Zeni et al. have searched the available literature for studies that investigated cellular responses to both heat treatment and ELF-MF. ELF-MF alone has been shown to induce or increase gene expression of heat shock proteins (HSP), similar to heat treatment. The heat treatment causes different cellular responses if it is a mild heat stress (temperatures 39–43°C), which counteracts detrimental effects on existing proteins' structures and thus ensures normal cellular functions, and lethal heat stress (44–45°C), which ends with necrosis. In the former case, HSP expression is a key factor in the protection of cell integrity. Zeni et al. found that ELF-MF behaves as a mild stressor, inducing thermotolerance. When combined with mild heat stress, the effects of MF are potentiating the effects of heat. So far, available studies have not been able to indicate if heat and MF are operating by the same or different mechanism(s). The observed sensitivity to MF exposure seems not to be primarily due to exposure conditions (frequency, flux density, exposure duration), but more likely reflects the status of the biological material.

In the review by Falone et al., the authors asked if ELF-MF exposure can influence cancer drug resistance in tumor cells studied in vitro. The mechanism behind multidrug resistance is often unclear. However, evidence indicates that ROS formation and/or disturbed redox balance is involved. Since also many ELF-MF studies have focused on radical homeostasis, the question arises if there are specific radical-related effects of simultaneous or sequential exposures to ELF-MF and chemicals that act to influence the carcinogenic process. The authors have focused on treatments with differentiating agents, with cytostatic/cytotoxic drugs, with DNA-damaging challenges, and with conditions that promote anti-oxidative and/or detoxification processes. Although many of the results are contradictory, the authors found that ELF-MF can modify how tumor cells respond to either pro-differentiating or cytostatic/cytotoxic conditions.

Both Zeni et al. and Falone et al. suggest that the inconsistent outcomes of the studies are due to differences in the study designs and to insufficient control of experimental conditions.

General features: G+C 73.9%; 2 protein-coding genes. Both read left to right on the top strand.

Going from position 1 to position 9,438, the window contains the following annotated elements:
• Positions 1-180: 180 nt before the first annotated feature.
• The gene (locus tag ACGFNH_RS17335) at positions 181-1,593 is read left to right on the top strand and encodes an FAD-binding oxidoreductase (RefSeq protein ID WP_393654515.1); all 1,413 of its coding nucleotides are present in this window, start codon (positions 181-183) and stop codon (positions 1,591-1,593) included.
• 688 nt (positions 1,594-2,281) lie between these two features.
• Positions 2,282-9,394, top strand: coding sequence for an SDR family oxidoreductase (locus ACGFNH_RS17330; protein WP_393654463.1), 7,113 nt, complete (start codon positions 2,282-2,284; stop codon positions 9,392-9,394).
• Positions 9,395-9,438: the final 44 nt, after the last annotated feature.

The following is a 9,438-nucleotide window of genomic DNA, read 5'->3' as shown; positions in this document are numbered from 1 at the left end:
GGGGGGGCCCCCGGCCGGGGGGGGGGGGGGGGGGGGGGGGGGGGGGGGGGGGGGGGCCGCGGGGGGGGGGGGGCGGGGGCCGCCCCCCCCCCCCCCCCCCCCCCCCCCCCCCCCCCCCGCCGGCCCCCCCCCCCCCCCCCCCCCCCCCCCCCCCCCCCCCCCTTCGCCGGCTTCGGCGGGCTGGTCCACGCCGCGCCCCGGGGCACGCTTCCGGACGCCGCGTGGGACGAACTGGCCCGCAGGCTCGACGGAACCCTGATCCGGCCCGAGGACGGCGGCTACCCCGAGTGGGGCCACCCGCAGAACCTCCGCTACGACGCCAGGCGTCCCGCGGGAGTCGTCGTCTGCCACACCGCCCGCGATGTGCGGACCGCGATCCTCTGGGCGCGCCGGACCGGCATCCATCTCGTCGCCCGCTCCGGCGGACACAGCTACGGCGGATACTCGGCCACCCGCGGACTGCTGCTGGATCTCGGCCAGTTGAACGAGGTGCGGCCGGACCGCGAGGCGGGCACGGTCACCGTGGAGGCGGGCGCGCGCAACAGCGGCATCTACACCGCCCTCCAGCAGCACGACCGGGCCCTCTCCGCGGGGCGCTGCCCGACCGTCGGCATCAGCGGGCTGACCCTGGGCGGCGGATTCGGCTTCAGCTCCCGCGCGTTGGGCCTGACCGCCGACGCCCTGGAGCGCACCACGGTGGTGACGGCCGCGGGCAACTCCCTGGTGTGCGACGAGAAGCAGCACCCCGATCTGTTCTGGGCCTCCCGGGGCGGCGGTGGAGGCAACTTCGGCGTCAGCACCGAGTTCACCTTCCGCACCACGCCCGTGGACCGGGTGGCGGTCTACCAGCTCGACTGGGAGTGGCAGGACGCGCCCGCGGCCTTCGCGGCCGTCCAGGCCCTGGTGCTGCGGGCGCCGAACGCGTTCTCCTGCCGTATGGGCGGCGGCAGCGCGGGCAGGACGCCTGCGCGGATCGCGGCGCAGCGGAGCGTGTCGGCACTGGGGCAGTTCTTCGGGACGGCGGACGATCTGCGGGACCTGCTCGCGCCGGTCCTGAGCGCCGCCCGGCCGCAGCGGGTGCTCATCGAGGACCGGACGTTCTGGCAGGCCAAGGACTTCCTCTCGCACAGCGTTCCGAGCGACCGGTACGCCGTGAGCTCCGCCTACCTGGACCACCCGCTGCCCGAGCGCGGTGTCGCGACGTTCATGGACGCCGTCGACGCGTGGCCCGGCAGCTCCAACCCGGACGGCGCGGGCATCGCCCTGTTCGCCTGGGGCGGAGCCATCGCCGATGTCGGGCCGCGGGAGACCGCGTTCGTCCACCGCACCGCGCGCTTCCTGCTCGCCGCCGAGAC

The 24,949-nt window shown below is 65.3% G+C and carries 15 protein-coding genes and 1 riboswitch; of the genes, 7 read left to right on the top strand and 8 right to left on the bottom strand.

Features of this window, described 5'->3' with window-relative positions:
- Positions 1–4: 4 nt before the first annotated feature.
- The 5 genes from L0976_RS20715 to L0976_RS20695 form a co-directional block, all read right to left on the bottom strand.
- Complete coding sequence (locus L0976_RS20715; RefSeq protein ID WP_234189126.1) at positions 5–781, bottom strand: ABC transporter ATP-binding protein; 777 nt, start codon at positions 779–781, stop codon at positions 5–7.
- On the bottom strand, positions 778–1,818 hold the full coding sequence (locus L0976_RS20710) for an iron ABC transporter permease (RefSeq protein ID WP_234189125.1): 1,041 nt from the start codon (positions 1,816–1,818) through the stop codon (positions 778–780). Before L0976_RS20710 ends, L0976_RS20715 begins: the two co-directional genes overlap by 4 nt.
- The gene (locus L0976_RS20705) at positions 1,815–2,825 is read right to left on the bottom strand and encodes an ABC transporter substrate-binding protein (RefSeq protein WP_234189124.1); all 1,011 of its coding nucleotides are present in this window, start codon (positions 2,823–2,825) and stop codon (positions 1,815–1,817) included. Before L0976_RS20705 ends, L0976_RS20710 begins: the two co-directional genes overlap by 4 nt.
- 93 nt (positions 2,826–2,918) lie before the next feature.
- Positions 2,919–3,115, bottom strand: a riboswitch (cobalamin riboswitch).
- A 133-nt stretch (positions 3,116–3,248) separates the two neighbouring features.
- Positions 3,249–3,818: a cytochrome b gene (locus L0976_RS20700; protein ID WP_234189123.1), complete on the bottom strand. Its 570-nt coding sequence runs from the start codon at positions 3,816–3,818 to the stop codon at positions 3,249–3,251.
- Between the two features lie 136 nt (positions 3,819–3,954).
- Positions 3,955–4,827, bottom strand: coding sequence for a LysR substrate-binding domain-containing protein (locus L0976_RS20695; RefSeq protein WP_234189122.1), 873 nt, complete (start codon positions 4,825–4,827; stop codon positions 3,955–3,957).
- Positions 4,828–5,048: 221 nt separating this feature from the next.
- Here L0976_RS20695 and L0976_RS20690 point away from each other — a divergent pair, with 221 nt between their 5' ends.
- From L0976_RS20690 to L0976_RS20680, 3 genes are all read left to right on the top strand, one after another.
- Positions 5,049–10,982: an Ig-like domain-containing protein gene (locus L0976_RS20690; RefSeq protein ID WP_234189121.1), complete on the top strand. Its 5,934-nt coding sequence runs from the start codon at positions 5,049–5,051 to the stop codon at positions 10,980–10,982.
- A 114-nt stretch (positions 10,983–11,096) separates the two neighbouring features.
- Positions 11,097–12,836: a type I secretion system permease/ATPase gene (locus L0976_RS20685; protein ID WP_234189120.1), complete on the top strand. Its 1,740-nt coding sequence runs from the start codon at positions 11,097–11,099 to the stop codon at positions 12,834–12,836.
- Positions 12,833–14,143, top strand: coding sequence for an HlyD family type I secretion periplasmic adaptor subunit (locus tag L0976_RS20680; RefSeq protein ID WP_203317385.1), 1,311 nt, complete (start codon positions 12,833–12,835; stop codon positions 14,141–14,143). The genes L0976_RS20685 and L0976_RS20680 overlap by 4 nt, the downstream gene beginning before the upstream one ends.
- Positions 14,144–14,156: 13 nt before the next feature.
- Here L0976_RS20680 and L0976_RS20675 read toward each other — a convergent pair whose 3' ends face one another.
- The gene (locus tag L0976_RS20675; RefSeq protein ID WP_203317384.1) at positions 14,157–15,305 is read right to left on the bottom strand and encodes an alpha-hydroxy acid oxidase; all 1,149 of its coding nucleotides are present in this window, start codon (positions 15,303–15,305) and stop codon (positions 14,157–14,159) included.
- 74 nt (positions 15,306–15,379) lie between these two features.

The very complex exposure situation in real-life environments has been well illustrated in this Research Topic, and the need for better understanding of basic biological interaction mechanisms is obvious from the analyses presented here. The area is very much under-investigated, and the full impact and potential of EMF exposures for both possible adverse and beneficial effects cannot be realized without substantial additional research efforts.

Author Contributions

All authors listed have made a substantial, direct and intellectual contribution to the work, and approved it for publication.

Conflict of Interest Statement

The authors declare that the research was conducted in the absence of any commercial or financial relationships that could be construed as a potential conflict of interest.


1. Sexton K. Cumulative risk assessment: an overview of methodological approaches for evaluating combined health effects from exposure to multiple environmental stressors. Int J Environ Res Public Health (2012) 9:370–90. doi: 10.3390/ijerph9020370

PubMed Abstract | CrossRef Full Text | Google Scholar

2. Scientific Committee on Emerging and Newly Identified Health Risks (SCENIHR). Potential Health Effects of Exposure to Electromagnetic Fields (EMF) (2015).

PubMed Abstract

3. Kostoff RN, Lau CGY. Combined biological and health effects of electromagnetic fields and other agents in the published literature. Technol Forecast Soc Change (2013) 80:1331–49. doi: 10.1016/j.techfore.2012.12.006

CrossRef Full Text | Google Scholar

Keywords: electromagnetic field (EMF), static magnet fields, radiofrequency magnetic fields, low frequency magnetic fields, MRI-magnetic resonance imaging, radical homeostasis, cancer, heat response

Citation: Mattsson M-O, Zeni O, Simkó M and Scarfì MR (2018) Editorial: Effects of Combined EMF Exposures and Co-exposures. Front. Public Health 6:230. doi: 10.3389/fpubh.2018.00230

Received: 24 July 2018; Accepted: 30 July 2018;
Published: 20 August 2018.

Edited and reviewed by: Dariusz Leszczynski, University of Helsinki, Finland

Copyright © 2018 Mattsson, Zeni, Simkó and Scarfì. This is an open-access article distributed under the terms of the Creative Commons Attribution License (CC BY). The use, distribution or reproduction in other forums is permitted, provided the original author(s) and the copyright owner(s) are credited and that the original publication in this journal is cited, in accordance with accepted academic practice. No use, distribution or reproduction is permitted which does not comply with these terms.

*Correspondence: Mats-Olof Mattsson,